I’ve had a many peculiar writing jobs. I’ve written corporate videos and technical manuals. I’ve written wedding toasts, wedding vows, and wedding ceremonies. I’ve written TV commercials for small and large markets (one for a Texas-based Ford dealership, the theme of which was Texan pride, and having never been there — Austin doesn’t really count, or so I’m told — I haven’t a lick of Texan pride, which you can probably tell from the way I just used the word “lick”). I’ve written ad copy and web content. I’ve written Powerpoint slides for an Orange County charity. I’ve even written jokes for a top-10 American-Idol-contestant-turned-standup.
Last week, though, I was asked to write for a venue for which I had never been asked before.
A funeral? you ask in disbelief.
Yes. A mother-grabbin’ funeral.
Now, this begs a lot of questions. Like, a lot of questions. Like, so many questions. But before I list and address some of these, let me just say that I felt honored and humbled to have been asked to write for what I imagine would be a meaningful and significant moment for so many. That someone would think I have the talent and character to put together words that could adequately address the emotional earthquake that is death softens even my rocky heart, and even now as I type this, I swell with gratitude. Okay, now that I’ve offered some semblance of respect for the dead and grieving, let’s talk about these questions.
First question: Why me? Well, like I mentioned, I’ve written wedding ceremonies, and actually, I’ve officiated the ceremonies, too. And you might be surprised to learn that I have a pretty solid batting average, much higher than the national average and it’ll stay as such as long as my cousin Brian doesn’t blow it. I keep the ceremonies light, short, and religion-free, so I suppose the jump from wedding ceremony to funeral isn’t exactly an Evel Knievel feat. And I have heard many people describe marriage as the end of life (Not me, Buster Brown! I love my wife), so maybe there’s more in common with matrimony and death from some people’s point of view.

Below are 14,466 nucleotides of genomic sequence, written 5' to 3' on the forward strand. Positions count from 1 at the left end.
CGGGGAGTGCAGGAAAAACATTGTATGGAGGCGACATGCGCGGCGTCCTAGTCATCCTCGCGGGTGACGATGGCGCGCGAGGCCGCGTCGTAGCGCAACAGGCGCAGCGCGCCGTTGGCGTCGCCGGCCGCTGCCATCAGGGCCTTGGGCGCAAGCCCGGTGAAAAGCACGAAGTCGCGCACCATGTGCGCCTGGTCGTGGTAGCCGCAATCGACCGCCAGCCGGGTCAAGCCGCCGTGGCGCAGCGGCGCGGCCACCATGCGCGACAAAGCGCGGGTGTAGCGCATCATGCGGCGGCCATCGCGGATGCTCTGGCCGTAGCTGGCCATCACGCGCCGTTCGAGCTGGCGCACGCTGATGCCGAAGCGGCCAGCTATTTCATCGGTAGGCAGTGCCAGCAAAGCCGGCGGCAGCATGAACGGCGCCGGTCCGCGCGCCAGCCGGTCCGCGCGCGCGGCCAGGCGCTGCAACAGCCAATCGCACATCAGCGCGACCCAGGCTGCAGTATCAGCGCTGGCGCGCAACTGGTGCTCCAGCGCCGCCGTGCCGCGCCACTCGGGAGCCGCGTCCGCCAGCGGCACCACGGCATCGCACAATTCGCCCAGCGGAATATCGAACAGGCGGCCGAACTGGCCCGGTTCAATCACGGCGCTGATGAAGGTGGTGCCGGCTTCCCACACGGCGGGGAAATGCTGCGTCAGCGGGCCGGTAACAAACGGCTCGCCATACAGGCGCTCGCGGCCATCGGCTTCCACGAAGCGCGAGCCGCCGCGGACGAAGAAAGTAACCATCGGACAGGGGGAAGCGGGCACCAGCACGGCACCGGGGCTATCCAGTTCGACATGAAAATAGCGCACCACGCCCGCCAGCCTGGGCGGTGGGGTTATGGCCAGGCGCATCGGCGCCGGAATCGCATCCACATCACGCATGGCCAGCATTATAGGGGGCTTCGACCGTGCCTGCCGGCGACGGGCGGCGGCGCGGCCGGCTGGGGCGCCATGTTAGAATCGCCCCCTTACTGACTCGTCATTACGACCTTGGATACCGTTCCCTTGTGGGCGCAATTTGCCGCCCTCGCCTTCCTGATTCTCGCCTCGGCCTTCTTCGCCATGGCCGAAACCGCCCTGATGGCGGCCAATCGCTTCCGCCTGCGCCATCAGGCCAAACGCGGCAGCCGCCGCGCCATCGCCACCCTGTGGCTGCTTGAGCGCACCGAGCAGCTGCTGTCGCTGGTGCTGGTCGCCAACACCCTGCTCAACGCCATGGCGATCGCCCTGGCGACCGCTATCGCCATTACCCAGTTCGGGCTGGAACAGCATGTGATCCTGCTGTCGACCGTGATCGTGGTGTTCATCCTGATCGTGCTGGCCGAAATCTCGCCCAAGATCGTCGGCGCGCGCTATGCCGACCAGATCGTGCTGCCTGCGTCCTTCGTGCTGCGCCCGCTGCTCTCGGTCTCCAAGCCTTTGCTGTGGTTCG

Second question: No, seriously! Why me?! My wife will tell you I’m missing a sensitivity chip; though a therapist once contradicted her, arguing that it’s not that I’m insensitive but rather that I have a penis. Still, I’d probably agree with my wife. Case in point: I coached Little League this year (stories for another time) and at opening ceremonies, they wheeled the mayor of Lake Forest out to throw the first pitch. They literally wheeled him out because he was in a wheel chair, and I’m probably the only one who was hoping he’d tip over on the mound because, hell, it would make for a much better story than him lobbing a meatball across the plate. Again, probably not the kind of energy you want to bring into a room of the bereaved.